I am a Full Blooded Navajo and If you have questions please reply.
Hello anyone reading this. I am full Navajo, I do not know my clans, except for tsi'naa jiini nishli, and I don't really know how to write my language. However I am glad to help anyone needing help with the language. It's really cool to see you all learning it and giving your thoughts about it. If anything else related to our culture and traditions is fine to. For now I like to say
"Yeego Shash Yeego!" Pronounced in English ( Yay-goh Shush Yay-goh) Meaning: "Go Bears Go!!!"
"Doo Ahehee" Pronounced like saying dough but longer and rising up on the "ou" and Ah-yeh-he Meaning: And Thank you
P.S. If you're a English speaker, you will have difficulty saying these words in Navajo. It's a real tongue twister and a lot of spit goes into it. Then again If you study French and German, they are somewhat alike for the most apart in pronouncing and sound. Fun Fact too, is that German is a main contributor to the Navajo alphabet.
Yá'át'ééh Jalen ! Let me tell you I am happy to have finaly learnt a (very little) bit of the one of the authentic american languages. The class was too short (and maybe not so good) to really get a good knowledge but I conquiered my Navaro golden owl and I am proud of that, in respect for all amerindian people through the ages. Ahéhee’ !
That is great to hear. I wish Duolingo can expand the class to, so it can also introduce the sounds. Then it be harder to conquer and even be more widely known. If there was more lessons what you like to see?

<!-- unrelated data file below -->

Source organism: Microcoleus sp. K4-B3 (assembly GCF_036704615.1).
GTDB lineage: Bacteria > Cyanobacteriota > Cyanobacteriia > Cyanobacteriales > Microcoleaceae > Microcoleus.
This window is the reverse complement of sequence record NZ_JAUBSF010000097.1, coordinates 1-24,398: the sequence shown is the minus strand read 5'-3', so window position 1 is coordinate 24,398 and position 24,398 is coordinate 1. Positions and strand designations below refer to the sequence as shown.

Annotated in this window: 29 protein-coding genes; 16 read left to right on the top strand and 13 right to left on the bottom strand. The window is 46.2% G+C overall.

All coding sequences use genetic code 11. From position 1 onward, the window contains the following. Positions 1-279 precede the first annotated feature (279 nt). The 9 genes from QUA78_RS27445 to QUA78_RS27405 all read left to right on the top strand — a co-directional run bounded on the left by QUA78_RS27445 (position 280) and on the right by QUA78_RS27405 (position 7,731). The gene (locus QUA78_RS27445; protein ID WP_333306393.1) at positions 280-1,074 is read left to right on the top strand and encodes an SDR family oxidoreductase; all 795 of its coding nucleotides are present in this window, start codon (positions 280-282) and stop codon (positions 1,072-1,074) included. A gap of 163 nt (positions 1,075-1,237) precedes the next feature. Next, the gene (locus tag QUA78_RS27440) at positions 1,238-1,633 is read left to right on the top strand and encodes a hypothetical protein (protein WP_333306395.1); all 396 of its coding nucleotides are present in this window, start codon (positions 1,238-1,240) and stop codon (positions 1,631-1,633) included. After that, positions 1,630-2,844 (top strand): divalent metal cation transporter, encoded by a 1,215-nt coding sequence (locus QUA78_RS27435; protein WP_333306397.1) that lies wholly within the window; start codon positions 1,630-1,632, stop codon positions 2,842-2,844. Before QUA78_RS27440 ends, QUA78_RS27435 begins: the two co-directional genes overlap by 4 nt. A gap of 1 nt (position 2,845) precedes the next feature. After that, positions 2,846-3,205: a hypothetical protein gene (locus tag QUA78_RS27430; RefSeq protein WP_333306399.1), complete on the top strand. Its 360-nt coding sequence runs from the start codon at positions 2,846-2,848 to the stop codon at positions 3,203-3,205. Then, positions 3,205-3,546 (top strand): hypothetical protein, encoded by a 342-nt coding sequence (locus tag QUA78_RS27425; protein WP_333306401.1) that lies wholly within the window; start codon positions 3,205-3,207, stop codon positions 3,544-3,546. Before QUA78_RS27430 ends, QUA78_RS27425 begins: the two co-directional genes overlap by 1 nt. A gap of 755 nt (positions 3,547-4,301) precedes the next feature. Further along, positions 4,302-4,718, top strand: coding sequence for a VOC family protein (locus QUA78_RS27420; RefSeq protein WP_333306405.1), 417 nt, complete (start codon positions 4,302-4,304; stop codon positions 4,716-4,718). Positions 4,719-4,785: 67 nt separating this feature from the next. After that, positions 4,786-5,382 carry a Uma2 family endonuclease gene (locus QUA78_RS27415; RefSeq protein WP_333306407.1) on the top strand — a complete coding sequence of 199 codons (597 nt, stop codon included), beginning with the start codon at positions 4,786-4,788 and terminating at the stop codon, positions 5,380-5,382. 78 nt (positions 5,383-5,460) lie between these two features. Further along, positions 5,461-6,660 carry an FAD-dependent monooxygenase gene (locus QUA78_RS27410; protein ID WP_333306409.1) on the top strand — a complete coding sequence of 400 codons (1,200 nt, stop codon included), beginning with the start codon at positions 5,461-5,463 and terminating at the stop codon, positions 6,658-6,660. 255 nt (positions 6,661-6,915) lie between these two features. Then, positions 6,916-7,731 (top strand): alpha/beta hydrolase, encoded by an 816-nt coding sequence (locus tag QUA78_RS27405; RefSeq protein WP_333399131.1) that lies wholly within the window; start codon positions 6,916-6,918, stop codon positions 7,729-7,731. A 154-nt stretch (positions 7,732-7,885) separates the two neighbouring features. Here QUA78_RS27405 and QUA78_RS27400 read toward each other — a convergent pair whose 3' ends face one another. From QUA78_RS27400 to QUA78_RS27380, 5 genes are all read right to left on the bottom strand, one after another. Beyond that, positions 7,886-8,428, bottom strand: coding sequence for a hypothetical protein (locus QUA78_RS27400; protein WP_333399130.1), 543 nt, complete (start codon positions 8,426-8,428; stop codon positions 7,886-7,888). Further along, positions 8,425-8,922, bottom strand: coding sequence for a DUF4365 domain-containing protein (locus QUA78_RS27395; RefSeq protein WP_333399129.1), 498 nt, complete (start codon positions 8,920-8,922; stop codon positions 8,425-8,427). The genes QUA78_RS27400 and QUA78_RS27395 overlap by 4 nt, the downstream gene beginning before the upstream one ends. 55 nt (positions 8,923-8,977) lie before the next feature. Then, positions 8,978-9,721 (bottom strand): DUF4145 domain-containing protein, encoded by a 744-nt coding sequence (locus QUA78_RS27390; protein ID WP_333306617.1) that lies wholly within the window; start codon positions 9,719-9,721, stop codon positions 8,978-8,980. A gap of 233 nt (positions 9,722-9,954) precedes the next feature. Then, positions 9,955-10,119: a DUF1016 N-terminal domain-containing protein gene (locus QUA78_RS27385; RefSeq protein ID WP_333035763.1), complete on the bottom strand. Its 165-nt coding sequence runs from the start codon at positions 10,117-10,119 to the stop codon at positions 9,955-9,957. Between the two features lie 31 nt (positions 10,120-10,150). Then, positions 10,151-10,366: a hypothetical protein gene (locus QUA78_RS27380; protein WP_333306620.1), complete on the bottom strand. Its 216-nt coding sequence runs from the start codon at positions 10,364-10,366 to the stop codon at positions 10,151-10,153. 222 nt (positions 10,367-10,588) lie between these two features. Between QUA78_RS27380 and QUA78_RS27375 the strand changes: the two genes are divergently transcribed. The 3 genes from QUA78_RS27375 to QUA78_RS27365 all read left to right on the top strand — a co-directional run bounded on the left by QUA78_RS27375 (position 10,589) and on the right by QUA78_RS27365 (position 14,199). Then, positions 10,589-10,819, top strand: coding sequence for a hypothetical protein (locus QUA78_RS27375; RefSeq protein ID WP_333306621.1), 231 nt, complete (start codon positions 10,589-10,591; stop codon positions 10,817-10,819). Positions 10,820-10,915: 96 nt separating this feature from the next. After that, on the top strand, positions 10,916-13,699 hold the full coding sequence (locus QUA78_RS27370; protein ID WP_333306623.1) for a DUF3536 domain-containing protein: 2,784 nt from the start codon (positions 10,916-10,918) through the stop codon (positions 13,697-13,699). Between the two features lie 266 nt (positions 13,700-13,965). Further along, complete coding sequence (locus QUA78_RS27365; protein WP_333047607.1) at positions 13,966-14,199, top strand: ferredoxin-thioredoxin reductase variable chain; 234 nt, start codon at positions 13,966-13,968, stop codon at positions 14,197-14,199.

Thank you to for looking into Native Americans to. If you want to know another language like Navajo for there is the related language. Which is the Apache language who are closely related to our origin. Hopefully Duolingo would add them. Lastly are you learning how to pronounce any of the words in Navajo? If so try learning how to talk with your nose and tongue, also try not to spit a lot when speaking in Navajo. -Jalen
Cool, I recommend visiting one of the many chapter houses. There you can learn more about the phrases, the culture, and community. I recommend the Mariano Lake Chapter house, it is considered to be the more cultural and well known place. It is called Be'akid Hoteeli in Navajo, Has some medicine men and singers, Community meets that are mostly spoken in Navajo, and The Place where the Navajo Nation flag was made or Design by the Chapter house President. There are some traditional areas as well, as a native however I can not visit these places, but make a great trip and I heard from tourist that it's something to see. I have to look them up again and I can provide information if you want. There is also Window Rock where you can visit the Code Talker Memorial and see the red rocks. Window Rock also has a Zoo and Museum.
I can't really speak for Arizona, but there is Monument Valley and its really nice to see. Also the Four corners where you can be in four states at once!
I hope I provided some good info, keep up the learning to. It is actually reassuring to hear people learn about it and even teach it. -Jalen
Yá'át'ééh Jalen, so is there any way to contact you? Currently I'm focusing on my Persian studies but I've been interested in American languages for a while, and I probably have some Navajo blood too, my grandpa was part Native American and lived in New Mexico, and I've always assumed it's Navajo or Hopi, but it's definitely not enough to be able to call myself a native, I'm still definitely a European white boy, but it would be awesome to be in contact with a Navajo speaker, I know you're possibly quite busy or maybe don't wanna take time to teach such a complicated language, but if you could that'd be great, also I'd like to ask, from your personal perspective, how is the situation with the language? Does it seem like it's near death, or maybe it just feels threatened, or is thriving in some places and not others? Sorry this is a lot, just not at all very common to find speakers of American languages